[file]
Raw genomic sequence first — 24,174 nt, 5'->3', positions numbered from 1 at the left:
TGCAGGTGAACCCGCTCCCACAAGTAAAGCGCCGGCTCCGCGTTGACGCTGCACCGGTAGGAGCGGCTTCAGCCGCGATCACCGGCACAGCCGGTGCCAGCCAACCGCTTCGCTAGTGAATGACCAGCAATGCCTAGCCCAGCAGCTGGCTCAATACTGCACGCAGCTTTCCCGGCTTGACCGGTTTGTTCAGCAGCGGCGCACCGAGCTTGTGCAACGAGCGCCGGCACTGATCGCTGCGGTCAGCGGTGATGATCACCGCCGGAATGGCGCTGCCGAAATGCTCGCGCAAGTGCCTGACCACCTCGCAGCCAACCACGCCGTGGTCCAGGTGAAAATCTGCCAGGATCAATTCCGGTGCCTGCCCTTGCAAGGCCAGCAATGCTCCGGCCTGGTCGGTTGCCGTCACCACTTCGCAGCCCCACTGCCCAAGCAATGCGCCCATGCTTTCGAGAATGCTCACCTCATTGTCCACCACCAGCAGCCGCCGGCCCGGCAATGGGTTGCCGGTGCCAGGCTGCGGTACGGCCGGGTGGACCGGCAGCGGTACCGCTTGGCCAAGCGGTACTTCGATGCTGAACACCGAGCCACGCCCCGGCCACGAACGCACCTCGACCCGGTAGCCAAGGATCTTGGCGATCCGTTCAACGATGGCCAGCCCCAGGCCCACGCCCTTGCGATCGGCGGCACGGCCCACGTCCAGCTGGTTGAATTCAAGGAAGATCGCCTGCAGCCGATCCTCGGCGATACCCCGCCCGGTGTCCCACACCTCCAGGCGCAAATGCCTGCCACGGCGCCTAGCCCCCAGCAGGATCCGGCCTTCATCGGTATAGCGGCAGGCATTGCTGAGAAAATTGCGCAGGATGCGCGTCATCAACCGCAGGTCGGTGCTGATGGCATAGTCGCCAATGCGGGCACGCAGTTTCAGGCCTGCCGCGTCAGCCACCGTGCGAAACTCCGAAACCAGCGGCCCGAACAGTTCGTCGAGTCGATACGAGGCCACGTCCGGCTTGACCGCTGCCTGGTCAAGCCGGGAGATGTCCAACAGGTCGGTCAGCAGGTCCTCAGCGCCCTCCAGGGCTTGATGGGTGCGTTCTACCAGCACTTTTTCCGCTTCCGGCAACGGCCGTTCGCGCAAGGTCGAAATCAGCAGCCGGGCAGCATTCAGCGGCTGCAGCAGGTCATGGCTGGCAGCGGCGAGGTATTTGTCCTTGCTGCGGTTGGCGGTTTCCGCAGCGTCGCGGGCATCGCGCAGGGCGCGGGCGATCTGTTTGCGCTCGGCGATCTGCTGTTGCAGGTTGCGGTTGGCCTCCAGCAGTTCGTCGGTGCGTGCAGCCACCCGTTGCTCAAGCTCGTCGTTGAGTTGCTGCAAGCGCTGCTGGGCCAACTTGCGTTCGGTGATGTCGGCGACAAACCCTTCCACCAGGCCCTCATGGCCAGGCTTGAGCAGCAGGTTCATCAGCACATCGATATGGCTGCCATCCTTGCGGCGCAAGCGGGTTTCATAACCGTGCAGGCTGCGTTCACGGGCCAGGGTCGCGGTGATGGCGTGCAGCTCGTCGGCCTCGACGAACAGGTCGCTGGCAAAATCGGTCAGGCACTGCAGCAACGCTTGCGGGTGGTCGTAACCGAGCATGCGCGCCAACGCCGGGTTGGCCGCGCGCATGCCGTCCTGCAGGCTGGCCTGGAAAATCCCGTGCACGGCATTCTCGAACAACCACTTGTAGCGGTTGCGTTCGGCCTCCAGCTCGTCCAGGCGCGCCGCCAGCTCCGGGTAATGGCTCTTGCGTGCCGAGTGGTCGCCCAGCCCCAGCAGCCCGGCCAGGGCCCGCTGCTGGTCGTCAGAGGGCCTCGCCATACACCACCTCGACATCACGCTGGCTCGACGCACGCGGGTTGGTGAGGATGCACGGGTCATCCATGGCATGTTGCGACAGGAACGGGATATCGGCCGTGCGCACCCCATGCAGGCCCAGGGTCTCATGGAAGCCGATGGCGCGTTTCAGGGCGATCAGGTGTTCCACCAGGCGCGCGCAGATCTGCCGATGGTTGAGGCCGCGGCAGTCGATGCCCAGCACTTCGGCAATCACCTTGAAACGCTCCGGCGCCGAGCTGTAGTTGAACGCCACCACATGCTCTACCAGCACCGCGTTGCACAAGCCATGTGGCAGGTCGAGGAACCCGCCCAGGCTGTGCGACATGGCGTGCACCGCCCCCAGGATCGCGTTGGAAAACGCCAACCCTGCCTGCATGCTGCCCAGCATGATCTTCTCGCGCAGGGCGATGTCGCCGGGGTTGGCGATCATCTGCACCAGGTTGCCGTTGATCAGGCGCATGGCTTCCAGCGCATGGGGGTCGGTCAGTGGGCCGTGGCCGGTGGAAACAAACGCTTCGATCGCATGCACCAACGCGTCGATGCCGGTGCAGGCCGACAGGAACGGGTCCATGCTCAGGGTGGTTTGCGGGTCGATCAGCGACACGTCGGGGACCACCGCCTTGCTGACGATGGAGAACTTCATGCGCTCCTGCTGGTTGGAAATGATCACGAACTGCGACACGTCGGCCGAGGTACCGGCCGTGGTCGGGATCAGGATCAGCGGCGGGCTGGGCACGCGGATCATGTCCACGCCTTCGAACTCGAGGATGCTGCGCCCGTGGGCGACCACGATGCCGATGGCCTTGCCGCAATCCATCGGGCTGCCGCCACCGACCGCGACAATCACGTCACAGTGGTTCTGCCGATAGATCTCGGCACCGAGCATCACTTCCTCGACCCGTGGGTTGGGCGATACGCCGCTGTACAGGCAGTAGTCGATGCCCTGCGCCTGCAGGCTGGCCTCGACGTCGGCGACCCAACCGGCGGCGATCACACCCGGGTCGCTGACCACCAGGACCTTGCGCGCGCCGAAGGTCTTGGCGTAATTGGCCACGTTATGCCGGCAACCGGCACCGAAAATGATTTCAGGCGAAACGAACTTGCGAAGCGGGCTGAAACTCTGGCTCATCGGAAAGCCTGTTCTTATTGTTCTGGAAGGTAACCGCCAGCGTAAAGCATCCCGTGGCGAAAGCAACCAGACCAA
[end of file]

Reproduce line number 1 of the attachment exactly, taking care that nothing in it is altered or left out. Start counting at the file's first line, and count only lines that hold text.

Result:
Raw genomic sequence first — 24,174 nt, 5'->3', positions numbered from 1 at the left: